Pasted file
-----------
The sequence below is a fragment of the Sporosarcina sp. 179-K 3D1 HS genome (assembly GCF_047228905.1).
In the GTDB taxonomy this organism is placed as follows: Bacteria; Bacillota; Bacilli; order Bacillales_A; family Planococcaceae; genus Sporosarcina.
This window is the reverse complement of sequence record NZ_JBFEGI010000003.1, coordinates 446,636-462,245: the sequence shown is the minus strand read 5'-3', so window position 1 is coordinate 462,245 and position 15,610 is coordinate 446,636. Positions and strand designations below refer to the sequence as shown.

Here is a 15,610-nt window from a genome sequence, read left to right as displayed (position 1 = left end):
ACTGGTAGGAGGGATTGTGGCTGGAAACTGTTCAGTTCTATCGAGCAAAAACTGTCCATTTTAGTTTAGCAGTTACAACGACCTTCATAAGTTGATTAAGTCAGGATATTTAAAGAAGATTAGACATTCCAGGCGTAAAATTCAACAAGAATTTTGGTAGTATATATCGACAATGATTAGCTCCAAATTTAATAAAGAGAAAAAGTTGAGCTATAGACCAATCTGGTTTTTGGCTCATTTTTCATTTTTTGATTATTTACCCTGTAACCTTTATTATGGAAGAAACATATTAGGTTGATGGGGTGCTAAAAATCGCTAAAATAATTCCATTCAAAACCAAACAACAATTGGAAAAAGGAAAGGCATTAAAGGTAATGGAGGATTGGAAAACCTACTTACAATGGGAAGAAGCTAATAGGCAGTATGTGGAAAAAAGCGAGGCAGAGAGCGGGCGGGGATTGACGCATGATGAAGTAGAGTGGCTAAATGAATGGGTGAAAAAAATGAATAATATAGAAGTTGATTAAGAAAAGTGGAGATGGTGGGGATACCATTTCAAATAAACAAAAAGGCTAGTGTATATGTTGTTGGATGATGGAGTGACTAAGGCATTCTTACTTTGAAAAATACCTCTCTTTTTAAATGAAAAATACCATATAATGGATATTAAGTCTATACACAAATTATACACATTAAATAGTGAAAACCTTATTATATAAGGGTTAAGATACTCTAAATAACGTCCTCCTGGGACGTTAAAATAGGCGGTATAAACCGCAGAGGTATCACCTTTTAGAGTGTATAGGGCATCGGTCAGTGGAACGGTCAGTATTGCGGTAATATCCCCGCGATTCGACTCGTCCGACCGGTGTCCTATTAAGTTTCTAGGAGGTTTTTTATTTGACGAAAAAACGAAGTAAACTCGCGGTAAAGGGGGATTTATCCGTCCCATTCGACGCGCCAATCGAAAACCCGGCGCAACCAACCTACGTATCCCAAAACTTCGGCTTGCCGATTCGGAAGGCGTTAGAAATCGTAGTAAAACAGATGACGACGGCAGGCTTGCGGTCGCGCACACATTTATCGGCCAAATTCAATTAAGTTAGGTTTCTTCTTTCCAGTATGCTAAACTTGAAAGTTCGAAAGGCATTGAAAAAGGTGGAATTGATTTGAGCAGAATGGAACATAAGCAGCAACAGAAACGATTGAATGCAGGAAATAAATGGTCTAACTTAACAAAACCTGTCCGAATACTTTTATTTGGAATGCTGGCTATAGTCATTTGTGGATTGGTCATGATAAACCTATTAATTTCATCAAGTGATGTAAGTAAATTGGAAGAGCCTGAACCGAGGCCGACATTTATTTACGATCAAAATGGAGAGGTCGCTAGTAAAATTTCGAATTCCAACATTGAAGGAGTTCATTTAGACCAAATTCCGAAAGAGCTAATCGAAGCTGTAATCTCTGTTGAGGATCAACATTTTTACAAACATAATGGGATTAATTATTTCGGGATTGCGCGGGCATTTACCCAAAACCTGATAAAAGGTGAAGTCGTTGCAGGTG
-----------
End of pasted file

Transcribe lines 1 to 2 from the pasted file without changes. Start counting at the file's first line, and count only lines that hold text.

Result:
The sequence below is a fragment of the Sporosarcina sp. 179-K 3D1 HS genome (assembly GCF_047228905.1).
In the GTDB taxonomy this organism is placed as follows: Bacteria; Bacillota; Bacilli; order Bacillales_A; family Planococcaceae; genus Sporosarcina.